Revisiting Project Trend Analysis and Project Change Logs

The question always arises as to how to best take a snapshot of project data, and use that in timephased reports or change logs.  In fact, by my count, this is the third time I’ve addressed this topic in this blog:

  1. Using External Content Types and SharePoint lists.
  2. Using VBA to store data in spare baseline fields.
  3. Using VBA to store data in a custom SQL table (keep reading).

In this blog post, I’d like to take a different approach than in the past and show how to use VBA to post snapshots of project data to a SQL database.  The value of storing the data in a custom SQL table of course is that the data is available on the enterprise level, subject to enterprise retention policies, and available for use with enterprise reporting solutions.

Now, I could always use automatically generated queries.  In fact, it would be quite simple to set up a timed job that runs within SQL every Friday evening and takes a snapshot of project data.  As I’ve mentioned before, I am not a big fan of such automated queries – generally because I know a lot of project managers who like to catch up on work over the weekend – or who often will submit the numbers only to immediately realize that they forgot to totally update their schedule, make adjustments and then resubmit.  Running a timed snapshot process may not work well for folks like this.

My preference is for the project manager to manually trigger that snapshot in time as part of the routine status reporting cycle.  You could even incorporate some workflow or alerts around the data when it’s submitted as part of the report.

Creating the Table

In this case, I’ll just use some code that Calin, one of our developers created for me to support some EVM reporting.  This query will generate a table within a SQL database.   Generally, you would add this table to a custom database.

CREATE TABLE [dbo].[ProjectStatusSnapshots](
      [Id] [int] IDENTITY(1,1) NOT NULL,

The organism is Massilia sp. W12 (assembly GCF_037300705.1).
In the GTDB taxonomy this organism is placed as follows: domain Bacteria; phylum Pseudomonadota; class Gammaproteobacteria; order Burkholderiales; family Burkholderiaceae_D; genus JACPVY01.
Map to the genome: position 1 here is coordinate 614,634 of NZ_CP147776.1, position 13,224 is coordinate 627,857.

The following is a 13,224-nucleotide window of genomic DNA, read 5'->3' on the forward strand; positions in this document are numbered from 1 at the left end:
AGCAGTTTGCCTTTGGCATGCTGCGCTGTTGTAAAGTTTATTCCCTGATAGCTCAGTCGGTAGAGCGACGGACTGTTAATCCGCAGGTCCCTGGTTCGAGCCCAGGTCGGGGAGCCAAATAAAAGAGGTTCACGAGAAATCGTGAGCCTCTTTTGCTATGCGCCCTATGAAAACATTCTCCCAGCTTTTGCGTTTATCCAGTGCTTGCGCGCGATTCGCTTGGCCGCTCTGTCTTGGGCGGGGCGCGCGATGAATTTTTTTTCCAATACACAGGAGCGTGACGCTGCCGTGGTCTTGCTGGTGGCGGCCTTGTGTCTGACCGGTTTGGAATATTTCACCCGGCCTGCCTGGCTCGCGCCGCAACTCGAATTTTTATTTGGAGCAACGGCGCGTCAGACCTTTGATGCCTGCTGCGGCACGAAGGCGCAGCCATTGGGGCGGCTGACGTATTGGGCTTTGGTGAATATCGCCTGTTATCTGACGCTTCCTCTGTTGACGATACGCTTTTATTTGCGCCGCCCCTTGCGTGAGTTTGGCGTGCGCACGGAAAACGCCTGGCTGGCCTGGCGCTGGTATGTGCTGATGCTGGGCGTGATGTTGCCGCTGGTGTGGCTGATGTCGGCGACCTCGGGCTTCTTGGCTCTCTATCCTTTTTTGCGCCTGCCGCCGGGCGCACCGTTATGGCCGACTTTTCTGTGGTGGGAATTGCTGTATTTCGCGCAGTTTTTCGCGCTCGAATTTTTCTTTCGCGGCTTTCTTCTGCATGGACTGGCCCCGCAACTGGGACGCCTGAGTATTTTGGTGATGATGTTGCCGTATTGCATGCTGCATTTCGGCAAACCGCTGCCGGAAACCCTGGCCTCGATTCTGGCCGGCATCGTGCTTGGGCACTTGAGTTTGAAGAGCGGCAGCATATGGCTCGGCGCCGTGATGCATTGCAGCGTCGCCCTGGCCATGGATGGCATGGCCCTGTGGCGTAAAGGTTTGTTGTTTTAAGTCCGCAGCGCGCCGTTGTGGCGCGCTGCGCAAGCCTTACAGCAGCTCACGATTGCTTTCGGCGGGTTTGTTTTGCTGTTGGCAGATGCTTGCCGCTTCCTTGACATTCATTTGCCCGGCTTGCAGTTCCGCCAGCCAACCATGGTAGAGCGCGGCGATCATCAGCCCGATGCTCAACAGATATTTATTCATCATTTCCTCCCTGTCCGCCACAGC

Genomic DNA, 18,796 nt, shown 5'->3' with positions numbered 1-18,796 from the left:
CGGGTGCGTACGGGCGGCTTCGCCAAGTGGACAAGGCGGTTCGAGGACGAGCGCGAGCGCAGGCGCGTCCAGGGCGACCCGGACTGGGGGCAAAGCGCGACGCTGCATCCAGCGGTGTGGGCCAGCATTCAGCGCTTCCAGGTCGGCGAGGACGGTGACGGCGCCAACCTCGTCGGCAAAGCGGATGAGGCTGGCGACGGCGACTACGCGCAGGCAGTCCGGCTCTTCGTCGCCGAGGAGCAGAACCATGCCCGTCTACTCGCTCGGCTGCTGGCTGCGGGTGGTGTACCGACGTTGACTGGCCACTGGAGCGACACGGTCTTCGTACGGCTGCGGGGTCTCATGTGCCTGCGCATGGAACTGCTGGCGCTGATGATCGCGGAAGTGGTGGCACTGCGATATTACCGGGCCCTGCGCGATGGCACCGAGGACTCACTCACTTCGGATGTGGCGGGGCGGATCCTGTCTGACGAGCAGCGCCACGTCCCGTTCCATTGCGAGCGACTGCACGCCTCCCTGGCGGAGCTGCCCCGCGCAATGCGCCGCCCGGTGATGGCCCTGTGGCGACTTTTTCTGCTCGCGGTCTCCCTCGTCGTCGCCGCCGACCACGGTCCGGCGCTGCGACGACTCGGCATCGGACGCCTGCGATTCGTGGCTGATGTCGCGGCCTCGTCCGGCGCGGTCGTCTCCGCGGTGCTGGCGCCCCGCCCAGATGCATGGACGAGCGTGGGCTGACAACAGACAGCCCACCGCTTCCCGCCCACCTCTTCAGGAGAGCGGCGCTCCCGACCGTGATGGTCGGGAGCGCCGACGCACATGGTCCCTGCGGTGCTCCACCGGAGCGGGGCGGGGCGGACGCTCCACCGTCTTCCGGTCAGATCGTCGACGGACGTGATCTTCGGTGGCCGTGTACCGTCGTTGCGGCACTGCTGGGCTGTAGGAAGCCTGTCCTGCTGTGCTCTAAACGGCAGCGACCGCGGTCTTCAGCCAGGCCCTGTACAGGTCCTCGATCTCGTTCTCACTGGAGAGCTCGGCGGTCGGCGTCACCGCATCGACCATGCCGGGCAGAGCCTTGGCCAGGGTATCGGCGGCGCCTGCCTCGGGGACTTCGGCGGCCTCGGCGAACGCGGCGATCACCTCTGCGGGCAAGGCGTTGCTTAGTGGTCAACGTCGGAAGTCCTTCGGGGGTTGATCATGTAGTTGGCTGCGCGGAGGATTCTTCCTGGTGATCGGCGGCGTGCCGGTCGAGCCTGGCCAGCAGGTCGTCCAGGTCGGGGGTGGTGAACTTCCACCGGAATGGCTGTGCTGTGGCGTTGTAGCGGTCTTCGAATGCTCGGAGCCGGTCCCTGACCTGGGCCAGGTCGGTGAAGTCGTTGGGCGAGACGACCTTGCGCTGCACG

[Date] [datetime] NOT NULL,
      [ProjectName] [nvarchar](500) NOT NULL,
      [ProjectUID] [uniqueidentifier] NULL,
      [ProjectStatusDate] [datetime] NULL,
      [ProjectACWP] [money] NULL,
      [ProjectBCWP] [money] NULL,
      [ProjectBCWS] [money] NULL,
      [ProjectEAC] [money] NULL,
      [ProjectCPI] [money] NULL,
      [ProjectSPI] [money] NULL,
      [ProjectTCPI] [money] NULL,
      [ProjectCost] [money] NULL,
    [ProjectActualCost]  [money] NULL,
      [ProjectBaseline0Cost] [money] NULL 
CONSTRAINT [PK_ProjectStatusSnapshots] PRIMARY KEY CLUSTERED 
(
      [Id] ASC
)WITH (PAD_INDEX  = OFF, STATISTICS_NORECOMPUTE  = OFF, IGNORE_DUP_KEY = OFF, ALLOW_ROW_LOCKS  = ON, ALLOW_PAGE_LOCKS  = ON) ON [PRIMARY]
) ON [PRIMARY]

Modify the fields to fit your needs.  You might also consider creating two tables, one for project header information, and one for task information.

Confirm that we have a new table in SQL.

image

Adding the VBA

The VBA then is relatively simple.  We just need to create a bit of code to generate the database connections and then run a SQL update query to insert the right data into the database table.

Note that I am grabbing the ProjectUID as well.  This will facilitate reports that will join the trend analysis data with the default Project Server reporting database.

As I mentioned above, you may want to consider adding code to capture task level metrics for trend analysis.  That would pretty much be the same concept.  Just make sure to grab a unique identifier for the tasks to use in generating reports.  Using that technique and a field to capture the current user, you could effectively implement a change log – especially if you embed the VBA code in the Project OnSave activity.